This implementation of best-in-class security technologies for each network type ensures optimal security-performance balance in solutions based on Z-Wave.
4. New security frameworks are stronger than ever, as they were developed hand-in-hand with security experts and hacker community.
Who knows better how to prevent crimes than those learned how to circumvent the rules? Hackers spend their lives figuring out how to bypass security, many for positive aims such as helping companies improve their own.
When developing the S2 framework, Sigma Designs partnered with the hacker community to ensure that no hacker, whether black or white hat, could circumvent the system.
Sigma opened up the code of S2 in its entirely to this community and that cooperation led to an unparalleled level of security.
In addition to the hacker community, Sigma worked closely with security architecture experts so that S2 includes secure communication for both individual devices and cloud communications.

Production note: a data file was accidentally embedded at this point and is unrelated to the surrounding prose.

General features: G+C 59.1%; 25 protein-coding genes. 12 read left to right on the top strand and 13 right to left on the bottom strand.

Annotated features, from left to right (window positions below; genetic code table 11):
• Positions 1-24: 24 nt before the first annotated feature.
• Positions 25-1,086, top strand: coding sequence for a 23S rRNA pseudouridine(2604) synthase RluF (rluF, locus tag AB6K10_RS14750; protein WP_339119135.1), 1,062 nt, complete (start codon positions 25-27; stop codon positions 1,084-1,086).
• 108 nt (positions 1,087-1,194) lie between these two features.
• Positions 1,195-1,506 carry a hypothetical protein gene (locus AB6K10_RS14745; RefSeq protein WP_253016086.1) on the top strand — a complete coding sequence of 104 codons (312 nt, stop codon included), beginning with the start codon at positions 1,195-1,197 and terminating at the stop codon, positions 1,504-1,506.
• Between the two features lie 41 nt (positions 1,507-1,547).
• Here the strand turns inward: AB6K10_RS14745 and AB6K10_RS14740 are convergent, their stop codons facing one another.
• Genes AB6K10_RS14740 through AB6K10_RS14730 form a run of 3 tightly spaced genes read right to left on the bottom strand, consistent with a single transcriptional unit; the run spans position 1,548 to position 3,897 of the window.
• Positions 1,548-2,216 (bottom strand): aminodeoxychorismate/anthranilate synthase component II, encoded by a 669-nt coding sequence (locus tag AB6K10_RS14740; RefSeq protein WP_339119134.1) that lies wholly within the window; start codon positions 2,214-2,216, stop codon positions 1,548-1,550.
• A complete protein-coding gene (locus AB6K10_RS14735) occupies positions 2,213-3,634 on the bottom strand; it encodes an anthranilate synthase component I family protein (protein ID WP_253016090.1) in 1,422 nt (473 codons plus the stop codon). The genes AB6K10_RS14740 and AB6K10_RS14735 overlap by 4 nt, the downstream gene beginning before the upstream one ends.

There’s a QR or PIN code requirement on each device when new local devices are added into the network, so there’s no window of unencrypted activity for hackers to exploit; and for cloud-accessible systems, S2 routes all communications through a secure transport layer security (TLS) tunnel.
5. Updating security doesn’t mean trading off battery life.
Sometimes, increased security means a trade-off on battery life, with large overheads for encryption and multiple transmissions for secure handshakes.
S2 is optimised for battery operation, running with minimum overhead, one-frame mode and nonce ensuring low power consumption with high security.
This results in industry-leading security and optimal battery performance with absolutely no negative affects to battery life on Z-Wave devices with S2.
The S2 framework is currently available for implementation and has been made mandatory on all devices submitted for Z-Wave certification. Existing devices will continue to be backwards compatible with the new S2 smart devices.
There’s no argument against updating your IoT Security Roadmap and certainly, many more than five reasons to do so … how about 80 billion?
The future is connected; and a secure future will require developers and manufacturers who fully appreciate the seriousness and interconnectedness of security.
Sourced by from Johan Pedersen, Sigma Designs, product marketing manager, Z-Wave